In the decades since the crystal structure of insulin was elucidated in 1969 by D. Hodgkin et al. (3), the residues required for its function have been extensively investigated by mutagenesis and chemical modification (3,13). Interpretation of these results is incomplete, however, as such approaches do not generally distinguish between side chains that contact the receptor and those required to stabilize insulin’s active conformation. By exploiting site-specific photo cross-linking, the present studies strongly suggest that sites of clinical mutations (1,2) are in direct contact with the insulin receptor. A molecular understanding of such contacts, likely to emerge from a crystal structure of the hormone-receptor complex, may enable design of nonpeptide insulin agonists for the treatment of diabetes.
RESEARCH DESIGN AND METHODS
Insulin analogs were synthesized and purified as described (4,8). The relative receptor-binding affinities of para-amino-Phe analogs were determined by competitive displacement of 125I-insulin from a human placental membrane preparation, as previously described (10). Conversion of such analogs to Pap derivatives was effected as described (4). Lectin-purification of the insulin receptor overexpressed in cell line P3-A was performed by the procedure of Yoshimasa et al. (21). Photo cross-linking reactions were performed at high concentrations of hormone and receptor (ca. 200 nmol/l) to enable essentially complete binding of the PapA3 analog. Short-wave ultraviolet light (254 nm) generated from a Mineralight Lamp (Model UVG-54; UVP, Upland, CA) was used with an optimum exposure time of 20 s and a distance of 1 cm from the light source. Identification of photo cross-linked receptor domains utilized prior characterization of chymotryptic and tryptic sites (22,23). Western blots used Neutravidin (Pierce, IL) and a polyclonal anti-receptor antiserum that recognizes the NH2-terminal region of the α subunit (N-20; Santa Cruz Biotech, Santa Cruz, CA). For such mapping studies, analogs contained an amino-caproyl-biotin tag either at the α-amino group of residue B1 or, in the case of the second PapA3 derivative, the ε-amino group of d-lysine introduced in place of glycine at position A1. Domain-mapping studies are supported by SDS-PAGE analysis of cross-linked fragments following enzymatic deglycosylation as described (24).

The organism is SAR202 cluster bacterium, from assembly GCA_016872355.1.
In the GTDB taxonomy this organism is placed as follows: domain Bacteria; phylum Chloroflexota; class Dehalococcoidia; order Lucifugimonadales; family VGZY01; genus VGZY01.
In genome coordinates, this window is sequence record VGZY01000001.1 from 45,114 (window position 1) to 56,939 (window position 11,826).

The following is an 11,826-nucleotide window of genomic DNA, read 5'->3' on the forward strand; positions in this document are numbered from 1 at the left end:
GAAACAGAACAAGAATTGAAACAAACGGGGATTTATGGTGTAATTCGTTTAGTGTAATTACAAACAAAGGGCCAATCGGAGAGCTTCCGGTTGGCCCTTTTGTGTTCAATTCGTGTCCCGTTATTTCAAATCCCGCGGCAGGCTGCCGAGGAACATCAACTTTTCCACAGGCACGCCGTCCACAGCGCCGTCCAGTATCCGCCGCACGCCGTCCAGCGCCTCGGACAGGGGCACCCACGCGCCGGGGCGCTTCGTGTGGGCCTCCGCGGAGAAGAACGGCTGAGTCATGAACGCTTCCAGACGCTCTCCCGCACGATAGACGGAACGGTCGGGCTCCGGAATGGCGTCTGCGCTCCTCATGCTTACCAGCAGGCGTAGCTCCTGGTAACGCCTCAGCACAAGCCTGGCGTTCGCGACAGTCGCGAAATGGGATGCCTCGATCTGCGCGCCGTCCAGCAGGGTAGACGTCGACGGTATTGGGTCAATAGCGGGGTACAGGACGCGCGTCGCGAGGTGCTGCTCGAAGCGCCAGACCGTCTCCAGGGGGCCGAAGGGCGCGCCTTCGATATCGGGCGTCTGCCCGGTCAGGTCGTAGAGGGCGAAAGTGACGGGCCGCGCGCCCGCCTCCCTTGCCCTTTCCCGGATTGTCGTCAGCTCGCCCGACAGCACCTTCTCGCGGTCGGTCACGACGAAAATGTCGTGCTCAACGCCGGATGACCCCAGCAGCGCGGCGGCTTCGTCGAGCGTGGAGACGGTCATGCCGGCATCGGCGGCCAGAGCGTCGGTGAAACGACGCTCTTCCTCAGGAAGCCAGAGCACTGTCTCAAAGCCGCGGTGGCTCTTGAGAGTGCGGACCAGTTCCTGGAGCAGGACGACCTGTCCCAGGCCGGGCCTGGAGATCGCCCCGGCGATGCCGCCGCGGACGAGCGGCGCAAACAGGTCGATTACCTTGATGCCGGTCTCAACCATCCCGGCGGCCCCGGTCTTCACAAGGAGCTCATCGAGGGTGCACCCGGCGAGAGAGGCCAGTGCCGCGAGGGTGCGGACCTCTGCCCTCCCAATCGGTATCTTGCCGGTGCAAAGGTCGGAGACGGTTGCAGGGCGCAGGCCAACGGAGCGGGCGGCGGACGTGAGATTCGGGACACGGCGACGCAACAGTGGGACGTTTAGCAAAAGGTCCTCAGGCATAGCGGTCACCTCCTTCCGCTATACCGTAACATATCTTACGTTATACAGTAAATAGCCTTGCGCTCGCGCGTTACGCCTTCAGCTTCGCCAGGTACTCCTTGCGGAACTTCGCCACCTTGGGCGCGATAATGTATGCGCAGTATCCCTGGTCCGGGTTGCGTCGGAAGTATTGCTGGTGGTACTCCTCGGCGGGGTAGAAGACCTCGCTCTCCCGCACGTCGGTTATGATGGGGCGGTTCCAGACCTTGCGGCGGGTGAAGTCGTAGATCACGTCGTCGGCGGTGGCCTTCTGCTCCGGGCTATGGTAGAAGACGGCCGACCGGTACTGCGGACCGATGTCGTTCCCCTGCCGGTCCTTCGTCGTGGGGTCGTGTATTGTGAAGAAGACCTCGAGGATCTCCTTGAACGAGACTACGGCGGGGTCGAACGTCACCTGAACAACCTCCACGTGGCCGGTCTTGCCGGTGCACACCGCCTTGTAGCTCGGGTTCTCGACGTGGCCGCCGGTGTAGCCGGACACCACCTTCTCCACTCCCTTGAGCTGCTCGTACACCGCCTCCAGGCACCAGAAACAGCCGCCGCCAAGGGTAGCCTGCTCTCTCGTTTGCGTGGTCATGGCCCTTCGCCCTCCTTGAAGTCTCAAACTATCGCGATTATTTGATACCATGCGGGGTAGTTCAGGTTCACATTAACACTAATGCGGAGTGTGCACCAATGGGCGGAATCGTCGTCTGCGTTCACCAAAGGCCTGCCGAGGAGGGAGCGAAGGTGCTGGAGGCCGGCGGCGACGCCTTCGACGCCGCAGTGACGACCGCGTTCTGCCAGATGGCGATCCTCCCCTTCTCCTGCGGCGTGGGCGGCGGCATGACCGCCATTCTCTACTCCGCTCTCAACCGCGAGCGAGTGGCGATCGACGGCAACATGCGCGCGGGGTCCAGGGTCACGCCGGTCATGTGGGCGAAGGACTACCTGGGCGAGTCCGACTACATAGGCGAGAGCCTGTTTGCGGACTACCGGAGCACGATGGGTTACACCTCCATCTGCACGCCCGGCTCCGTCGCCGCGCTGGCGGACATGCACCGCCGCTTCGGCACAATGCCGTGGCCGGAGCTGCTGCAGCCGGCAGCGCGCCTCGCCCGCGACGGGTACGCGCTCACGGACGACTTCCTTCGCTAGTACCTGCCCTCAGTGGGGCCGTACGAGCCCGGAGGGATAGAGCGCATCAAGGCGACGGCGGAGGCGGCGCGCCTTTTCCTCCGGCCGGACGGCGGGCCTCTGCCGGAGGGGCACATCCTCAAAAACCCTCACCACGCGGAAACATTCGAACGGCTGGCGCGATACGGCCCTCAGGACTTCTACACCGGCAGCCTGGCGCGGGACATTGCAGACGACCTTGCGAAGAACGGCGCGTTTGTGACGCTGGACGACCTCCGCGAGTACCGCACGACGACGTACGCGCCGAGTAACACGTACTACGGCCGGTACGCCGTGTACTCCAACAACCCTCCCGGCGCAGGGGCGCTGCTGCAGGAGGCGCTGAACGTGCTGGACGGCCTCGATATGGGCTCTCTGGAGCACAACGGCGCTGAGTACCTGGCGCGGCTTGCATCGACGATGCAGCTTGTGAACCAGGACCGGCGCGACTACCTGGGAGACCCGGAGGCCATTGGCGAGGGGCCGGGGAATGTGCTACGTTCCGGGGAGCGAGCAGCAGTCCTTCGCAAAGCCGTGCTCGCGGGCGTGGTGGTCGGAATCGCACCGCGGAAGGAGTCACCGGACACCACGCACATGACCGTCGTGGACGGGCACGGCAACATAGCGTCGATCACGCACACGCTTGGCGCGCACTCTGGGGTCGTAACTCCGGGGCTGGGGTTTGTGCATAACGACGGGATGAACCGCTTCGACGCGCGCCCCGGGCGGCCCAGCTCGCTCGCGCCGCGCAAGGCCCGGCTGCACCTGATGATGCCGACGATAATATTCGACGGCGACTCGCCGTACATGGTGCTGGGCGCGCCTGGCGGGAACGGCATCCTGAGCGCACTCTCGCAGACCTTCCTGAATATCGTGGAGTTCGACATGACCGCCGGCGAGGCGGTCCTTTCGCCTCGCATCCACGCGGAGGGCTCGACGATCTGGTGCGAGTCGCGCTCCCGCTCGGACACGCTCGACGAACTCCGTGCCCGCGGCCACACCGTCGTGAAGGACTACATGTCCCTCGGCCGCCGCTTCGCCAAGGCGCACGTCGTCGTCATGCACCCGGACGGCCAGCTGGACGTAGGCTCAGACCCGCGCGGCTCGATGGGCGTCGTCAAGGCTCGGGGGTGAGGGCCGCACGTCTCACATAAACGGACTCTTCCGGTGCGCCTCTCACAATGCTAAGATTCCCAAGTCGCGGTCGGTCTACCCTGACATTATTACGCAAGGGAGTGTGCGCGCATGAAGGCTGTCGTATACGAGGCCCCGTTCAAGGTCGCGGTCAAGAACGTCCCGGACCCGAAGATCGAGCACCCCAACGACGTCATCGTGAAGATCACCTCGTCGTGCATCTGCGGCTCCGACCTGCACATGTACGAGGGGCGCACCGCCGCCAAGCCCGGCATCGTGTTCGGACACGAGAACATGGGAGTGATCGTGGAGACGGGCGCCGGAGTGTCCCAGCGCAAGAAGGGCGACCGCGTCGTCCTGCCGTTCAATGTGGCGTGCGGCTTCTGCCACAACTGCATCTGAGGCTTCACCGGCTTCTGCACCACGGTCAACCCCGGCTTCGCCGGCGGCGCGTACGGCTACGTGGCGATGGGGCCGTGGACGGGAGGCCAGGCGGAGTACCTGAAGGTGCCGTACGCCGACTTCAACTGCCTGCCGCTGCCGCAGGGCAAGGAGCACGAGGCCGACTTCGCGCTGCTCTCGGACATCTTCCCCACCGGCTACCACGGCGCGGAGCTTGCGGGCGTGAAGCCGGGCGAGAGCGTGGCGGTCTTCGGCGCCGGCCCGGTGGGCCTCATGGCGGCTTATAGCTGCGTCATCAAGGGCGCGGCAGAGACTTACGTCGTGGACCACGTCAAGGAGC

We thank G.D. Smith and C. Yip for kindly providing the receptor ectodomain and D.F. Steiner for a mammalian cell line overexpressing the human insulin receptor. S.H.N. was supported in part by the Diabetes Research & Training Center of the University of Chicago. This work was supported in part by grants from the National Institutes of Health to P.G.K. (DK56673) and M.A.W. (DK40949).